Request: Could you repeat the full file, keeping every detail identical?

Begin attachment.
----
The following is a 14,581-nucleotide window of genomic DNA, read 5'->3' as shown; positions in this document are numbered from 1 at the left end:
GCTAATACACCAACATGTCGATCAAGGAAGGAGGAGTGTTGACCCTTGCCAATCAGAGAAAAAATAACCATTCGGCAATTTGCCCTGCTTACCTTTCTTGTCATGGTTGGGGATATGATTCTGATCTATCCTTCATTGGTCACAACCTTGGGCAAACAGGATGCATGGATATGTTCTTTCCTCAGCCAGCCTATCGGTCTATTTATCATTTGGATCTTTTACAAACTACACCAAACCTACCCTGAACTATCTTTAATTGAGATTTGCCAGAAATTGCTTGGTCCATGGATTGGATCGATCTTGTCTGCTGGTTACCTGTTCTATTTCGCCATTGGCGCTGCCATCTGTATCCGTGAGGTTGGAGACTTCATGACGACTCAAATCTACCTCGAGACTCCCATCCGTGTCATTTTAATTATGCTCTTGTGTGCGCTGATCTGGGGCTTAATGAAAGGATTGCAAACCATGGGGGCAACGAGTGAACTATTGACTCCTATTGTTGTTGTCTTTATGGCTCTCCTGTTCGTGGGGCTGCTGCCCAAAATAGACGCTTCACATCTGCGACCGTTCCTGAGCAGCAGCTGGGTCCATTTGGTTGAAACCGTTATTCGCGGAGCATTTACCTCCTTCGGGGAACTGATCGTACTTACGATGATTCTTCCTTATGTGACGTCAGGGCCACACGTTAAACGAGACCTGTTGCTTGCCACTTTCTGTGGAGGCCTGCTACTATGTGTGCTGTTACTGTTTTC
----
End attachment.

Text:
The following is a 14,581-nucleotide window of genomic DNA, read 5'->3' as shown; positions in this document are numbered from 1 at the left end:
GCTAATACACCAACATGTCGATCAAGGAAGGAGGAGTGTTGACCCTTGCCAATCAGAGAAAAAATAACCATTCGGCAATTTGCCCTGCTTACCTTTCTTGTCATGGTTGGGGATATGATTCTGATCTATCCTTCATTGGTCACAACCTTGGGCAAACAGGATGCATGGATATGTTCTTTCCTCAGCCAGCCTATCGGTCTATTTATCATTTGGATCTTTTACAAACTACACCAAACCTACCCTGAACTATCTTTAATTGAGATTTGCCAGAAATTGCTTGGTCCATGGATTGGATCGATCTTGTCTGCTGGTTACCTGTTCTATTTCGCCATTGGCGCTGCCATCTGTATCCGTGAGGTTGGAGACTTCATGACGACTCAAATCTACCTCGAGACTCCCATCCGTGTCATTTTAATTATGCTCTTGTGTGCGCTGATCTGGGGCTTAATGAAAGGATTGCAAACCATGGGGGCAACGAGTGAACTATTGACTCCTATTGTTGTTGTCTTTATGGCTCTCCTGTTCGTGGGGCTGCTGCCCAAAATAGACGCTTCACATCTGCGACCGTTCCTGAGCAGCAGCTGGGTCCATTTGGTTGAAACCGTTATTCGCGGAGCATTTACCTCCTTCGGGGAACTGATCGTACTTACGATGATTCTTCCTTATGTGACGTCAGGGCCACACGTTAAACGAGACCTGTTGCTTGCCACTTTCTGTGGAGGCCTGCTACTATGTGTGCTGTTACTGTTTTC